William F. Cody’s early life—and his later celebrity based on it—took place largely within Kansas specifically and the Great Plains generally. Much of his earliest autobiography written in 1879 contains important historical content concerning the region’s growth and development. Though they do not appear explicitly in the autobiography, two landmark 1862 Congressional acts, especially the Pacific Railroad Act and the Homestead Act, set into motion and fundamentally shaped Cody’s Great Plains experience. Understanding the changing plains atmosphere as a result of the 1862 acts provides important context to Cody’s life at the time in which he became the legendary character of Buffalo Bill.
Crucial to our understanding of the significance of the Great Plains to Cody’s personal experiences are the early years of Cody’s life, from his birth and early childhood in Iowa in the 1840s through the early 1850s, to his formative years in Kansas from 1852-1868, and his young adult period in Nebraska from 1868-1878. Events that occurred before he wrote his first autobiography and went on to achieve national fame and world-wide celebrity are eventually incorporated first into his stage shows and then into his grand Wild West exhibitions.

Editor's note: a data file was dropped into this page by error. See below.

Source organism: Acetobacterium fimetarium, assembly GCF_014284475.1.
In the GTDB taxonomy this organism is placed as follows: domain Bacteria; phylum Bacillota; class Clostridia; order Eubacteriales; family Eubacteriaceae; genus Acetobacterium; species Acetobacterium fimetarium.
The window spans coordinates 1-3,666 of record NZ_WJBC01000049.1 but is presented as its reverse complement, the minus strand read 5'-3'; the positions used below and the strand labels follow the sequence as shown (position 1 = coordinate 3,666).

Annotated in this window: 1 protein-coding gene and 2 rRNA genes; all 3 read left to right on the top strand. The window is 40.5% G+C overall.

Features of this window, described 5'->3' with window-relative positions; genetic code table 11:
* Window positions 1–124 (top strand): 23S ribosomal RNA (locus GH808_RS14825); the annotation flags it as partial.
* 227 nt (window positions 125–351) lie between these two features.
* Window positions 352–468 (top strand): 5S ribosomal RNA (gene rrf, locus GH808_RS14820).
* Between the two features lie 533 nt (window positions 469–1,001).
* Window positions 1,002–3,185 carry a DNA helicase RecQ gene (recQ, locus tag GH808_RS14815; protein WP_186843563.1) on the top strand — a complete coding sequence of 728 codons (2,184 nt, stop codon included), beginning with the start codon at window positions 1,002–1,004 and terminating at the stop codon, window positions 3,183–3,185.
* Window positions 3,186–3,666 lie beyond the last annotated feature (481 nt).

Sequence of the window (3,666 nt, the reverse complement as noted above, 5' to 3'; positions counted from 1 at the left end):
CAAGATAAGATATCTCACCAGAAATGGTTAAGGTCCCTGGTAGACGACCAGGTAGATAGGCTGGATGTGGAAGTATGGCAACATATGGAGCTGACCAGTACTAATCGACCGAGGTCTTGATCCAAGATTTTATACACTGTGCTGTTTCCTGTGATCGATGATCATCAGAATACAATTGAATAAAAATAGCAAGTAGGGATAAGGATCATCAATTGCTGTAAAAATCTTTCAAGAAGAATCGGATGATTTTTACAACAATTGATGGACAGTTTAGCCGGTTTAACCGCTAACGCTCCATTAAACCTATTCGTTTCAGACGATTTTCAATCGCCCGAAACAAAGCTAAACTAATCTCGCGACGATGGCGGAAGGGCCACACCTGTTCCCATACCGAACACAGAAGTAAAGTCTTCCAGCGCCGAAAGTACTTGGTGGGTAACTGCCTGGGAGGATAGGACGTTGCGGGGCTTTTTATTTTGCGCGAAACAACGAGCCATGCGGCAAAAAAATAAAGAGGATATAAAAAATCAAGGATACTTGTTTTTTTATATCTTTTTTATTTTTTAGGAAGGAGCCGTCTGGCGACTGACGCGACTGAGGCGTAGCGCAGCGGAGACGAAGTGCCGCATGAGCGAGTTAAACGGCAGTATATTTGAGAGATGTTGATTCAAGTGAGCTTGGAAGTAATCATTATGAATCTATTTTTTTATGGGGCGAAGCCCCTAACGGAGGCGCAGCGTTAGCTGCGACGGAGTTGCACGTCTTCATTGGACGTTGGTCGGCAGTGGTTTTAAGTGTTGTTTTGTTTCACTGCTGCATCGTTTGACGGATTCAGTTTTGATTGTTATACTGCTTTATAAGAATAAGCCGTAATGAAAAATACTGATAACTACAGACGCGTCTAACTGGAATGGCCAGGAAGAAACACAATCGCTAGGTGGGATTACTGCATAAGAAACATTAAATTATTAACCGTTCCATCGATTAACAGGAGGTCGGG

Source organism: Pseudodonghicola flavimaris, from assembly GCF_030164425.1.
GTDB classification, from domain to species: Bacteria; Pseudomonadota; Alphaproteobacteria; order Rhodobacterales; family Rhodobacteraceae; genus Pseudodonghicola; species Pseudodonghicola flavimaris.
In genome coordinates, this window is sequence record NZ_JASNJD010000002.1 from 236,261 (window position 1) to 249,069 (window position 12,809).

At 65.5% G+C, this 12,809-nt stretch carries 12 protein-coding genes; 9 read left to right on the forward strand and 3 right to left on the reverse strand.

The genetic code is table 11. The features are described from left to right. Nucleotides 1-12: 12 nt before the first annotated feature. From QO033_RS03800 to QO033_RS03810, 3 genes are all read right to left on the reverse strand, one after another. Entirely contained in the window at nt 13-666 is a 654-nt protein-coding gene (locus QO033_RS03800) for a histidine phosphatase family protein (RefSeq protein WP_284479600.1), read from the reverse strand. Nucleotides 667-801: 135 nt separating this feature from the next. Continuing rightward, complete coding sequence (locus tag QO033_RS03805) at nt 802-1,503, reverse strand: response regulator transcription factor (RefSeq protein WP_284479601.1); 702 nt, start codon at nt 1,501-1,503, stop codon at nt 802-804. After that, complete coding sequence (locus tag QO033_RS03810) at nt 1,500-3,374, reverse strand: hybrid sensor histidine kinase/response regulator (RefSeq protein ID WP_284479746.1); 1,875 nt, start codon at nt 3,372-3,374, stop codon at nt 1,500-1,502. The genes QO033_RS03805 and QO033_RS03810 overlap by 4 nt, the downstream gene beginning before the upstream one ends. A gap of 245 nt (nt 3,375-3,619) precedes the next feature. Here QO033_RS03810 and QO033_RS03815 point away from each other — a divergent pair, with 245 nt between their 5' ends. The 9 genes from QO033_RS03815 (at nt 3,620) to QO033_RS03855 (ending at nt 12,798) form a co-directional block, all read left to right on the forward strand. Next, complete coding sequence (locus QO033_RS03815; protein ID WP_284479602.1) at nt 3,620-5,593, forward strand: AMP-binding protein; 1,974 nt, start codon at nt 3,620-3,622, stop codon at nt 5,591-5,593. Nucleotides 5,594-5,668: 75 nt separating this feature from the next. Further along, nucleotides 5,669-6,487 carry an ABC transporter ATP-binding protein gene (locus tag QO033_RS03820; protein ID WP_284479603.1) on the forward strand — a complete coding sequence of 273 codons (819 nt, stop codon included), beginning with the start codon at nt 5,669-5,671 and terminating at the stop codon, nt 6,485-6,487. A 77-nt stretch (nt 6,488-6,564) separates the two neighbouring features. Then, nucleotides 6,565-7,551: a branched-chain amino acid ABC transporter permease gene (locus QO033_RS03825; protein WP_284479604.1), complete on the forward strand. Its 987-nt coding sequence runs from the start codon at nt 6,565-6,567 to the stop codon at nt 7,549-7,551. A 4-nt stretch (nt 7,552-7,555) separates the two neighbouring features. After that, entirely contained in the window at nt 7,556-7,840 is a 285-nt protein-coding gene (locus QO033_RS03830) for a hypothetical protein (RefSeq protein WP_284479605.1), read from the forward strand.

A promotional poster from 1900 superimposes the larger-than-life image of William Cody’s head and shoulders on the side of a running buffalo. It includes the simple pronouncement: “I Am Coming.”[1. According to Joy Kasson this image “shows the power of Cody’s identification with the buffalo and suggests some of the ways in which the Wild West offered its audiences memories of American nature that could be balanced against the claims of progress” (235). Paul Fees refers to the same image in the American Experience documentary Buffalo Bill to suggest the level of Cody’s celebrity at the turn of the century.] The focal point of the advertisement is Cody’s face; the semi-profile wears a calm but commanding expression, staring into the middle distance with a long gray mustache and beard to match the flowing hair that pours out from under a gray Stetson. By the turn of the century, the visual association of Cody with the buffalo was almost redundant. Although he went by his birth name his entire life, he was known to the majority of the public as “Buffalo Bill.” And, while the lithography of the poster faithfully represents the person of Cody, it also presents the persona (the Latin root means “mask”) of Buffalo Bill. That persona was the product of years of careful shaping by Cody and his business associates whose image-making took the form of dime novels, newspaper stories, stage melodramas and, of course, the traveling Wild West exhibition. By 1900 Cody had toured the United States and Europe for nearly two decades; he had performed before Queen Victoria and paraded royalty in his Deadwood stagecoach; he had upstaged the Chicago World’s fair, bringing some four million guests to his own exhibition outside the fairgrounds; he had been the subject of countless dime novels and his media machine had inaugurated a new era in mass culture marketing. By century’s end millions could identify Cody by his face alone, meaning that millions could read the message encoded in the image of Buffalo Bill and assign to it a sweeping narrative that places the American frontier at the center of civilization’s progress.